Tuesday, May 31, 2011

St. George Final

12 x 16
Watercolor on Bristol
Final Digital Work

14 comments:

  1. Lovely piece Justin! Your decision to do at lot of shadow work digitally intrigues me. Whats your thinking behind this and do you ever stick with traditional media all the way through when you're using watercolour?

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  2. Awesome work, it has a great "animated" vibe.

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  3. Wow! Lovely stuff, the original and the touch up. Great sense of space, and drama.

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  4. I have the same question as Chris Dunn. Also, have you ever tried colored pencil instead of digital to achieve the same results in the shadows and highlights?
    It's a wonderful piece, Justin. I'm a big fan of your work.

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  5. Dynamite Justin. Fascinating to see where you let the watercolor do its thing (the rockslide, the reflections in the water), and where you used the digital paint to pump up the color and value contrasts, and for precise detailing (like the sword).

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  6. Hi Chris,
    Sometimes yes, but mostly no. Up to this point I've always enjoyed the results more when I finish out the darks digitally. It may just be that I am more used to the digital tools, but I just really like working with them for getting these sort of finishing effects.
    I haven't ruled out the traditional tools, I just haven't found the right one to replace this step for me. I hope that as I keep experimenting and (and spying on the other MuddyColors artists) I will run into a traditional solution for this.

    Kim,
    It's funny you should ask that. I thought the same thing after finishing this piece and since then I have actually been doing some experiments with trying to finish everything out in pencils. (ala Drew Struzan) I may post some stuff next week to see what people think. I am still working the kinks out, but it does seem like at least part of the solution could be there.

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  7. Justin, you used Bristol? Wow, I'm surprised you didn't get more bleeding of colors since its watercolor. I plan on trying my hand at watercolor painting this summer, I have both the rougher watercolor paper, along with Bristol board. I guess I'll have to try both.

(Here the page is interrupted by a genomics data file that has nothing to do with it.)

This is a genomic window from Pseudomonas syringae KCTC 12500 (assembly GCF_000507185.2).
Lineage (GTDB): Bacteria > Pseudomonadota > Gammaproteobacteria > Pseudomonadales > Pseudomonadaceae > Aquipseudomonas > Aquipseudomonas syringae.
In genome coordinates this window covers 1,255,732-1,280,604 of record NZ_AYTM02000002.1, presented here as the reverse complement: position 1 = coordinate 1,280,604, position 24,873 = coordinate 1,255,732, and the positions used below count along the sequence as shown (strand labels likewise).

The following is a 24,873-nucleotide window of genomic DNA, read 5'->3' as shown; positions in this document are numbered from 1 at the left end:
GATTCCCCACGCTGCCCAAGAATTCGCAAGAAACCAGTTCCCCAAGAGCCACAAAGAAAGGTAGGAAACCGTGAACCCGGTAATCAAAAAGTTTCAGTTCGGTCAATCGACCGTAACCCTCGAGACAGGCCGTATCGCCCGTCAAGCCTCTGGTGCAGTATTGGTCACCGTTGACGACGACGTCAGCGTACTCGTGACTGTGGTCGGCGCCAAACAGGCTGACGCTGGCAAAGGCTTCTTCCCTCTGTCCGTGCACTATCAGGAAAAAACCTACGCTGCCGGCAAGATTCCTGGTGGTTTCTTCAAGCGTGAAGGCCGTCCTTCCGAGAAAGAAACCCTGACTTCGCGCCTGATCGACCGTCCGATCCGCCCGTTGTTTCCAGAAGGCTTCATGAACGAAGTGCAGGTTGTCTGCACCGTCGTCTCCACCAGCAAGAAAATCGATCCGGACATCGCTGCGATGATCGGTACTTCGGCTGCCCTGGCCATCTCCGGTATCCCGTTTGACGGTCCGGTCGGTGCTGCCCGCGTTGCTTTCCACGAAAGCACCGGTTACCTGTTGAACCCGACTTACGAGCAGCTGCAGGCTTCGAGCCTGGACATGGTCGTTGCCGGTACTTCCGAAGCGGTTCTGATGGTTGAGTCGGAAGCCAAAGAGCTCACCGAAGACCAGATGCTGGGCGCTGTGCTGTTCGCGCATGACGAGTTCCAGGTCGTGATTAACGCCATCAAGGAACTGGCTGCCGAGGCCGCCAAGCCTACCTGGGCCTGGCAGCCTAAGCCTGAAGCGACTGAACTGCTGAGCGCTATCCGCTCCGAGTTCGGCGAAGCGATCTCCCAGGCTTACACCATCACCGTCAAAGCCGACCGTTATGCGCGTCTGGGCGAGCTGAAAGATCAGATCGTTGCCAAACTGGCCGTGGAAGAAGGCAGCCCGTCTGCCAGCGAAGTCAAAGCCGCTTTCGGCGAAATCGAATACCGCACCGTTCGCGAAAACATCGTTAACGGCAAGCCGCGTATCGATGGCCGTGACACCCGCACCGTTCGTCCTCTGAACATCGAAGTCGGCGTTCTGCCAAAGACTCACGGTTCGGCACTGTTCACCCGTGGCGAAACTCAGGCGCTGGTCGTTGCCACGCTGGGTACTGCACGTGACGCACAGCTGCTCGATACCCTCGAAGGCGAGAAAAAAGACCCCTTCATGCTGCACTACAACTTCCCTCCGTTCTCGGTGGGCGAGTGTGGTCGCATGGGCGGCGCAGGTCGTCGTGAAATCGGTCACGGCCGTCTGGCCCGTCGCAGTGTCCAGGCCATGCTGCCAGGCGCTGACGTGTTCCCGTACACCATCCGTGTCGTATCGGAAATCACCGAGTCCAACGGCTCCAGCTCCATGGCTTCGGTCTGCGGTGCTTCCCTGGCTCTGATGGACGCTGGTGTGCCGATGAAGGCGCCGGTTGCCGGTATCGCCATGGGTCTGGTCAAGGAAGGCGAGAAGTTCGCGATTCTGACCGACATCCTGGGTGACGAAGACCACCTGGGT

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  8. Thanks for replying Justin. It always looks great whatever medium you go with so I'm looking forward to seeing your coloured pencil experiments. Kim made a good call! Another option could be Gouache, it's handy for achieving strong contrasts.

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  9. Hey Justin,
    Looks brilliant (It's now my official desktop image for the week/month/year)!
    When you talk about doing the shadows digitally, what tools are we talking about, more specifically (if you don't mind me asking)? I get kind of mixed results when I use the burn tool - it just really well, burns everything! Maybe I just need to use it more sparingly..
    Anyway, great post as always, and good luck with this at Gallery Nucleus!
    -Will

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  10. This looks AMAZING. I really, really enjoy this image. I do have a question, however. I struggle with taking good images of my traditional pieces and then finishing and polishing them off digitally. Besides practice and talent, what else does it take to make something look good for a portfolio/website? Thank you for your time!
    -jmb

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  11. Wait, what?! Justin's watercolors plus Struzan's pencil finish? I beg you to show us. PLEASE. I wanted to see a non-airbrushed Struzan-like technique for so long.

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  12. Ahh! Sorry for missing these last few comments guys!

    Will,
    I never use burn. In the right hands it can give some really great effects, but I find it too unpredictable for what I am after. I mostly use multiply for laying in the shadows. If I need to knock back small details I will use dark tones in normal layers.

    jmb,
    I scan all my work on a large flatbed Epson. It always comes out a little washed out.
    After its in the computer I tend to go through all kinds of layer effects to get it back to how I want it. Levels, curves, color balance and hue saturation. Those are a good place to start, but I arrived there by just screwing around in Photoshop for years. I know its probably not the most helpful advice, but I'd say just keep working and experimenting in photoshop until you find what works best for you.
    -justin

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  13. I love the final digital work, did you use Photoshop??? I have made some paintings, then I take pictures of them, upload them to my computer and give them the final retouch

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